America 330 365
2+2 V12 250GT 330GT 365GT 365GTC/4 GT4 2+2 400 400i 412 456 456 M 612
2+2 V8 California
Supercar V12 250 GTO 599 GTO
RMR V6/V8 Dino 206 Dino 246 GT 308GTB 308i 308 QV 328 348 360 458 Italia
246 GTS 308 GTS 208 208 Turbo GTB/GTS Turbo F355 F430
2+2 Dino GT4 Mondial 8 Mondial QV 3.2 Mondial Mondial t
flat-12 365BB 512 BB 512 BBi Testarossa 512TR F512M
Supercar V12/V8 250 LM 288 GTO F40 F50 Enzo Ferrari FXX FXX Evolution


Car Info and Pics by Groupings

Sports Cars
1948-1950 166 | 1951 195 Coupe | 1951-1952 212 Coupe/Cabriolet | 1952 340 MM Berlinetta/Spider | 1953 625 TF
Mid-engine V6/V8
The Dino was the first mid-engined Ferrari. This layout would go on to be used in most Ferraris ofthe 1980s and 1990s. V6 and V8 Ferrari models make up well over half of the marque's total production.
1968-1975 Dino | 1968-1973 Dino 206GT | 1968-1973 Dino 246GT/GTS | 1975-1989 208/308/328 GTB/GTS | 1975 308 GTB/GTS | 1980 208 GTB/GTS | 1980 308 GTBi/GTSi | 1982 208 GTB/GTS Turbo | 1982 308 GTB/GTS Quattrovalvole | 1985 328 GTB Berlinetta | 1986 GTB/GTS Turbo | 1989 348 | 1989 348 TB/TS | 1993 348 GTB/GTS | 1995-1998 F355 | 1994 F355/GTS | 1997 355 F1 | 1999-2004 360 Modena/Spider | 2003-2004 Challenge Stradale | 2005 F430
2-seat Gran Turismo
Ferrari quickly moved into the Gran Turismo market, and the bulk of the company's sales remain in this area.
1952-1967 America | 1952 340 America | 1953 375 America | 1956 410 superamerica | 1957 410 superamerica III | 1960 400 superamerica | 1964 500 Superfast | 1966 365 California | 1953-1962 250 | 1952 250S/250MM | 1953 250 Export/Europa | 1954-1963 250 GT Europa/Boano/Ellena/Coupe Pininfarina/Lusso | 1957-1960 250 GT Berlinetta/Cabriolet/California Spyder/SWB | 1964 330 | 1966 330 GTC Coupe | 1966 330 GTS Spider | 1964-1968 275 | 1964-1965 275 GTB/GTS | 1966-1968 275 GTB/4 | 1968 365 | 1968-1969 365 GTC Coupe | 1969-1970 365 GTS Spider | 1968-1973 Daytona | 1968 365 GTB4/365 GTS4 | 1996-2001 550 Maranello | 1996-2000 550 Maranello Coupe | 2001 550 Barchetta | 2002-2004 575M Maranello | 2004 Barchetta | 2005 Ferrari Superamerica | 2006 Ferrari 600 Imola | 2007 599 GTB
Mid-engine 2+2
For a time, Ferrari built 2+2 versions of its mid-engined V8 cars. Although they looked quite different from their 2-seat counterparts, both the GT4 and Mondial were very closely-related to the 308 GTB.
1974-1980 208/308 GT4 | 1974-1975 Dino 308GT4 | 1976-1980 308GT4 | 1975 208 GT4 | 1980 Mondial | 1980 Mondial 8 | 1982 Mondial Quattrovalvole | 1983 Mondial Cabriolet | 1985 3.2 Mondial/3.2 Cabriolet | 1989 Mondial T
Front-engine-2+2
The company has also produced front-engined 2+2 cars, culminating in the current 612 Scaglietti.
1960-1963 250 | 1960-1963 250 GT 2+2 | 1964-1967 330 | 1964-1967 330 GT 2+2 | 1967-1971 365 | 1967-1971 365 GT 2+2 | 1968-1973 365 Daytona | 1971-1972 365 GTC4 | 1972-1976 365 GT4 2+2 | 1976-1989 400/412 | 1976 400 Automatic | 1979 400i | 1985 412 | 1992-2003 456/456M | 1992-1997 456 GT/GTA Coupe | 1998-2003 456M GT Coupe | 2004-2005 612 Scaglietti
Mid-engine 12-cylinder
Ferrari entered the mid-engined 12-cylinder fray with the flattened Berlinetta Boxer in 1971. The later Testarossa remains one of the most famous Ferraris.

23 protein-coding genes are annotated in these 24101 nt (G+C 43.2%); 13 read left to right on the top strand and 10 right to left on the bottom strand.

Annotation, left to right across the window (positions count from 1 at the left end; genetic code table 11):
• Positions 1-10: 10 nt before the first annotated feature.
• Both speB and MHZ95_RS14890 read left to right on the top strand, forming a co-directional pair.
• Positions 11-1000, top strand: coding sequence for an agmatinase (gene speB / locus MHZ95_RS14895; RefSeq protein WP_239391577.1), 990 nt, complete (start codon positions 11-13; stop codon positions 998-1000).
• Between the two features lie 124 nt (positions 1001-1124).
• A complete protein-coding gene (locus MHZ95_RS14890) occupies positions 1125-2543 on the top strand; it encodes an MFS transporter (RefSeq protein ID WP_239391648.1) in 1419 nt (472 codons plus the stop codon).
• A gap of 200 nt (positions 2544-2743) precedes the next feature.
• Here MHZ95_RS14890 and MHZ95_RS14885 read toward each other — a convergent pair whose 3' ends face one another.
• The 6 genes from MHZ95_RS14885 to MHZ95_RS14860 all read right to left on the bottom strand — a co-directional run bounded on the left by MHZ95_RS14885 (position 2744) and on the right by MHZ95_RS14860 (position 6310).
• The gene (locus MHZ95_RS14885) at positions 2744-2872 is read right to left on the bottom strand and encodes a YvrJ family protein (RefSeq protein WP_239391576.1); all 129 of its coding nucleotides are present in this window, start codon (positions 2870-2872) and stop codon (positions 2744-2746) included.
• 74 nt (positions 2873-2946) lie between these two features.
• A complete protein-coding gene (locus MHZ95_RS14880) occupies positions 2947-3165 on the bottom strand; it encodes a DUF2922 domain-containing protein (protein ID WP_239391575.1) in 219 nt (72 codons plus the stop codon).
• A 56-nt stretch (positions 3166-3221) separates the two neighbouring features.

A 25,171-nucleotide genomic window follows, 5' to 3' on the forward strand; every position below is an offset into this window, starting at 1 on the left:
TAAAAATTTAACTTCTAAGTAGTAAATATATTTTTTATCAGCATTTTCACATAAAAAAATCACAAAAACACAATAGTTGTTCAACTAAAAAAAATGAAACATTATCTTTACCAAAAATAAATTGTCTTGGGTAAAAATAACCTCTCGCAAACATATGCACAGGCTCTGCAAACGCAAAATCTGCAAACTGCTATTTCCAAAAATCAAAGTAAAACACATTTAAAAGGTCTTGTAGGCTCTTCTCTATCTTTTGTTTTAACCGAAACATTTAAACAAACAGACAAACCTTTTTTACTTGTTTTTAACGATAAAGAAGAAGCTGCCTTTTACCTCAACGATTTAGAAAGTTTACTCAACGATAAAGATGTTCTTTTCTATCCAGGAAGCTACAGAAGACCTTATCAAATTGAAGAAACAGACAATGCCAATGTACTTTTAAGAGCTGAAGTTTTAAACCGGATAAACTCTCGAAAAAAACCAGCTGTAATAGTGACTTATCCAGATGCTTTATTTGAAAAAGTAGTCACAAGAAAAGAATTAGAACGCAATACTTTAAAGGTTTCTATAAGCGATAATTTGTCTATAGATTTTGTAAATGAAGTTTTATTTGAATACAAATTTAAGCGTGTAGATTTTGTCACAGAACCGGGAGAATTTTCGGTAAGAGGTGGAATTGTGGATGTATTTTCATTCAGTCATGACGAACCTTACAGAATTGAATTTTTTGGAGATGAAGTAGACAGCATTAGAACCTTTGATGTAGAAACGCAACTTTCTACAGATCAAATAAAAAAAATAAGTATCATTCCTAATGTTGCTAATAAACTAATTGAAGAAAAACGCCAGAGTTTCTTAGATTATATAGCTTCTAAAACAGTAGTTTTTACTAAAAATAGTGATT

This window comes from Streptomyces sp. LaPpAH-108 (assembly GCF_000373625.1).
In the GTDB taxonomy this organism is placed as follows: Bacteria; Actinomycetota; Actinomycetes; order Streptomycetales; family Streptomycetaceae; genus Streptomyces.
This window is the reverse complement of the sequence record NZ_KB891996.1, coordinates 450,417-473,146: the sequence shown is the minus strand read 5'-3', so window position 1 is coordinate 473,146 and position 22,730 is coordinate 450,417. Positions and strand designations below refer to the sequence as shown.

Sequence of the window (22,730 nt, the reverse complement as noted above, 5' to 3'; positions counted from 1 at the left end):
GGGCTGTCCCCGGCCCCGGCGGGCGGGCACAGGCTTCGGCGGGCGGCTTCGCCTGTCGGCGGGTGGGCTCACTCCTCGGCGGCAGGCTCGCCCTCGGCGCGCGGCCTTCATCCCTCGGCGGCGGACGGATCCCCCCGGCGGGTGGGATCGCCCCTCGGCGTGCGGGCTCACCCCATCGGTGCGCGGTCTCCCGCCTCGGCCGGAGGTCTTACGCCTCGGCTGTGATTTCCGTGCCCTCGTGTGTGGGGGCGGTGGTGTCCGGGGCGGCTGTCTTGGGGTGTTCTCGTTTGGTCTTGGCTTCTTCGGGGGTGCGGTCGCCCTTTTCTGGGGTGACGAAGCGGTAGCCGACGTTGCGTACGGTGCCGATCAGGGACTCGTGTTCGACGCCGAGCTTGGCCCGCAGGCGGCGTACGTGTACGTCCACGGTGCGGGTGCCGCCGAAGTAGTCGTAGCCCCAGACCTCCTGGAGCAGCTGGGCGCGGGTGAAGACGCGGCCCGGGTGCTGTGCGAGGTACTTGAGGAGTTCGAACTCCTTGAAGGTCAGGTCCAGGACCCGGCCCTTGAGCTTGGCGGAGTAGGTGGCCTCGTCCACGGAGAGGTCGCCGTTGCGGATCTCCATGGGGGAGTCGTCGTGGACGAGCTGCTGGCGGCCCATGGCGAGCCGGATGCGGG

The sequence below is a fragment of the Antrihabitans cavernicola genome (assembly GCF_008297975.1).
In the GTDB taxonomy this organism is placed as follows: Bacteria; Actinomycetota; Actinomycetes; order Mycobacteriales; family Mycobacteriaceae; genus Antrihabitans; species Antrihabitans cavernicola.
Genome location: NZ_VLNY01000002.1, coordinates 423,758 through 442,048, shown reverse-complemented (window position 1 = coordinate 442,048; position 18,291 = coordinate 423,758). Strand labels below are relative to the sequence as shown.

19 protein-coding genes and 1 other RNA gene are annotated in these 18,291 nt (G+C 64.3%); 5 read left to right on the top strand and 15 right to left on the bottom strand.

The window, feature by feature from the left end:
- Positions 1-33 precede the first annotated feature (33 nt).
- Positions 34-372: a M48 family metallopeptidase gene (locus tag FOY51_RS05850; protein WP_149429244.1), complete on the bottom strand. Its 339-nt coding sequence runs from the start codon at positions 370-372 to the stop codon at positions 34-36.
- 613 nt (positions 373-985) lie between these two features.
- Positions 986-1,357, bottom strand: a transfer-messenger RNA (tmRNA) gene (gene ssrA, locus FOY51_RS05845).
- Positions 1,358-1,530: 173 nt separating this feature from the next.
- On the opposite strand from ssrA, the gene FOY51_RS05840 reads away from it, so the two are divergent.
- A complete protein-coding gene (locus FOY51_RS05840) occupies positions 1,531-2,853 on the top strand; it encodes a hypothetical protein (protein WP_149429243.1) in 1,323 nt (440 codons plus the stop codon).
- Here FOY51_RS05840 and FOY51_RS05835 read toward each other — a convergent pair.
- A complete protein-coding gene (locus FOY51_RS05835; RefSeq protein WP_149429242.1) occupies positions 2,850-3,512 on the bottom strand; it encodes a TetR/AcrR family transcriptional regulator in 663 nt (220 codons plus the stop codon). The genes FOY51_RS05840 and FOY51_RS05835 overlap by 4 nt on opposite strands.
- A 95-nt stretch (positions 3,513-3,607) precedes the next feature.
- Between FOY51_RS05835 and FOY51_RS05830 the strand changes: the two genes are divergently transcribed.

1971-1984 512 Berlinetta Boxer | 1971 365 GT4 BB | 1976 512BB | 1981 512iBB | 1984-1996 Testarossa | 1984-1992 Testarossa | 1992-1994 512TR | 1994-1996 F512M
Supercars
1962 250 GTO | 1984 288 GTO | 1988-1992 F40 | 1995-1997 F50 | 2003 Enzo Ferrari
Possible Ferrari SUV?
SUV
Future Concept Models
Ferrari 575 GTZ Zagato
Current Ferrari’s
360 GTC | Challenge | 575 GTC | FXX
Past Ferrari’s
1940 AAC 815 | 1947 125 Sport | 1947 159 Sport | 1948 166 S/SC/MM | 1950 195 S | 1951 340 America | 1951 212 Export | 1952 225 S | 1952 250 S | 1952 340 Mexico | 1953 250 MM | 1953 Ferrari-Abarth 166 MM/53 | 1953 625 TF | 1953 735 S | 1953 500 Mondial | 1953 340 MM | 1953 375 MM | 1954 750 Monza | 1954 250 Monza | 1954 375 Plus | 1955 118 LM | 1955 121 LM | 1955 410 S | 1956 500 TR | 1956 290 MM | 1956 290 S | 1956 860 Monsza | 1956 625 LM | 1957 500 TRC | 1957 315 S | 1957 335 S | 1957 250 Testa Rossa | 1960 250 TR60/61 | 1962 GTO | 1962 250 GTO | 1963 330 LMB | 1963 P/LM series | 1963 250 P | 1964 250 LM | 1964 330 P | 1965 330 P2 | 1966 330 P3 | 1967 330 P4 | 1967 412 P | 1969 312 P | 1969 512 S and 512 M | 1971 312 PB | 1994 333 SP | 1995 F50 GT | 2003 Enzo | 2005 FXX
Race Cars
Formula 1
1948 125 F1 | 1950 275 F1 | 1950 340 F1 | 1950 375 F1 | 1954 553 F1 | 1954 625 F1 | 1955 555 F1 | 1955 Ferrari-Lancia D50 | 1957 801 F1 | 1958 412 MI | 1958 246 F1 | 1959 256 F1 | 1961 156 F1 | 1964 158 F1 | 1964 512 F1 | 1966 312 F1 | 1970 312 B | 1971 312 B2 | 1973 312 B3 | 1975 312 T | 1976 312 T2 | 1978 312 T3 | 1979 312 T4 | 1980 312 T5 | 1981 126 C | 1982 126 C2 | 1983 126 C3 | 1984 126 C4 | 1985 156/85 | 1986 F1/86 | 1987 F1/87 | 1988 F1/88 | 1989 F1/89 | 1990 F1 641 | 1991 F1 642 | 1991 F1 643 | 1992 F 92 A | 1993 F 93 A | 1994 412 T1/T1B | 1995 412 T2 | 1996 F 310 | 1997 F 310 B | 1998 F 300 | 1999 F 399 | 2000 F2000 | 2001 F2001 | 2002 F2002 | 2003 F2003-GA | 2004 F2004 | 2005 F2005
Formula 2
1948 125 F2 | 1951 500 F2 | 1953 553 F2 | 1957 Dino 156 F2 | 1967 Dino 166 F2
Fiat Group brands
Abarth | Alfa Romeo | Autobianchi | Ferrari | Fiat | Lancia | Innocenti | Maserati

Fiat Group Corporate Website | Ferrari Website


1958 Ferrari 250 Testa Rossa from the Ralph Lauren collection


Concept Cars

Concept Cars by Italdesign

Designs by Pininfarina


See also